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DALLAS – (Nov. 20, 2019) The U.S. Environmental Protection Agency (EPA) recently awarded more than $157,000 to the Cherokee Nation to support water quality programs. The funding will help the Nation maintain, protect and improve the water quality of its rivers, lakes, groundwater and other waterbodies.

“The Cherokee Nation, through its Environmental Protection Commission, has proven to be an effective steward of its water resources,” said Regional Administrator Ken McQueen. “EPA is pleased to continue supporting the Nation’s efforts to grow and strengthen their water quality programs.”

EPA’s grant of $157,559 will help the Cherokee Nation maintain good water quality in non-polluted, or “unimpaired,” waterbodies and reduce the number of polluted, or “impaired,” waterbodies on tribal lands.  The grant will support the Nation’s data-gathering efforts to determine how to maintain or protect water quality, note changes in quality or condition of waters, and understand and define the function and health of stream ecosystems.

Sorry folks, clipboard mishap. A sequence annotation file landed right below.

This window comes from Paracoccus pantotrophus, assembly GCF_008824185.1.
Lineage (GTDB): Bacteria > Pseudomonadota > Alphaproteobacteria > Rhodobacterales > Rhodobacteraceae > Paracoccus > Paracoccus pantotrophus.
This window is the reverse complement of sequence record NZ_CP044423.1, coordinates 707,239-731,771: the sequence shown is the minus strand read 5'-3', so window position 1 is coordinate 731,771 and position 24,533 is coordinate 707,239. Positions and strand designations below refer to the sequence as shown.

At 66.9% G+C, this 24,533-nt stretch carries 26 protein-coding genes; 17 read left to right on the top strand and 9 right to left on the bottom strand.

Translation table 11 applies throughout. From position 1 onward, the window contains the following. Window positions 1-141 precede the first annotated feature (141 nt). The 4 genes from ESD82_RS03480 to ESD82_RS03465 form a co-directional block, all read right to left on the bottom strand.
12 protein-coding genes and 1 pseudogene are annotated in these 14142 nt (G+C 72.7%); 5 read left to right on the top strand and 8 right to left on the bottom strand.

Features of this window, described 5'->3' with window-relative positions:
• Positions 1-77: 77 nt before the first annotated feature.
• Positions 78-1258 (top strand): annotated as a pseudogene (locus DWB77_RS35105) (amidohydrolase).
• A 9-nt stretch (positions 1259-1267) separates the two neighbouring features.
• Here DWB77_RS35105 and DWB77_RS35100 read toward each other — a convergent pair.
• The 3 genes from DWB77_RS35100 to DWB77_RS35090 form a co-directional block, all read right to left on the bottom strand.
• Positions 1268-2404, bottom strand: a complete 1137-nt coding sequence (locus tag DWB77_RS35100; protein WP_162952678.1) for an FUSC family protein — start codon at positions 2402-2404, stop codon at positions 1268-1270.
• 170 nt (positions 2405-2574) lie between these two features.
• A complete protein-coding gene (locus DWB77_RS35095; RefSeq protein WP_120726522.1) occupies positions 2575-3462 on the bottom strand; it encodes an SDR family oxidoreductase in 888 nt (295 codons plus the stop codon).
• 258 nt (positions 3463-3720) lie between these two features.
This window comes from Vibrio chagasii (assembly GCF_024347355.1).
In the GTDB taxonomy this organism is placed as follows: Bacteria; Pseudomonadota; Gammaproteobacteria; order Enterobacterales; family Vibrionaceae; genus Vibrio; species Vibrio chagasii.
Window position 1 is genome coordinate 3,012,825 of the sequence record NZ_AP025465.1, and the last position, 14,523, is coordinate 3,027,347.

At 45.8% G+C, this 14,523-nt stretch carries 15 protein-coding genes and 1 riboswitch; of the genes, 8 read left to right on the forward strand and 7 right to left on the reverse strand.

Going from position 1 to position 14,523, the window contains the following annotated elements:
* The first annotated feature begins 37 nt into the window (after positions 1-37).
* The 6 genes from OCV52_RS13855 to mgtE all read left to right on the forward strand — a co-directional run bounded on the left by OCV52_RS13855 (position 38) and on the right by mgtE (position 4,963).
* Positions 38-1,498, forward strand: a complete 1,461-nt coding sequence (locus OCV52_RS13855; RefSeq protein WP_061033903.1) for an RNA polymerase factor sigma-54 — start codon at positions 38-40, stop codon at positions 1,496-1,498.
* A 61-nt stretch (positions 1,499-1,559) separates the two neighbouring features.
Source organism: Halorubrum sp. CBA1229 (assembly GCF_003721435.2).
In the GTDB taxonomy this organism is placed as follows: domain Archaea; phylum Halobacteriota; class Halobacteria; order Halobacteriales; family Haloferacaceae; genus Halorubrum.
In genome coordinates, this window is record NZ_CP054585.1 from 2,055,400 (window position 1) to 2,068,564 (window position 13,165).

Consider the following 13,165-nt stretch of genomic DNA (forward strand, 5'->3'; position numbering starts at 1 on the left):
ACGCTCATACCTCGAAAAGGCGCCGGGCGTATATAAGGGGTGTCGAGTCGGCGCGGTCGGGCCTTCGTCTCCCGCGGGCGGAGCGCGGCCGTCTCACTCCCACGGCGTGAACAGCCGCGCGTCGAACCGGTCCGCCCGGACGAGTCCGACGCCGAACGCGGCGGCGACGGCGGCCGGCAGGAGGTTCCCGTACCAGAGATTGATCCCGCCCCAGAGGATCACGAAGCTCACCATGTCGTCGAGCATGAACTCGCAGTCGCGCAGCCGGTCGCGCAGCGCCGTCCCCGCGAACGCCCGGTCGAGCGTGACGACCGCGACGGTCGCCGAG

Background:

Since 1987, EPA has delegated certain environmental programs and authorities to federally recognized tribes that meet specific stringent criteria. These tribes, including Cherokee Nation, are eligible to receive EPA grants to support programs that carry out federal environmental laws such as the Clean Water Act. The grants help tribal nations design and implement effective water quality programs, including pollution prevention and water-quality improvement.

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More about EPA’s Clean Water Act tribal grant program: https://www.epa.gov/water-pollution-control-section-106-grants/tribal-grants-under-section-106-clean-water-act

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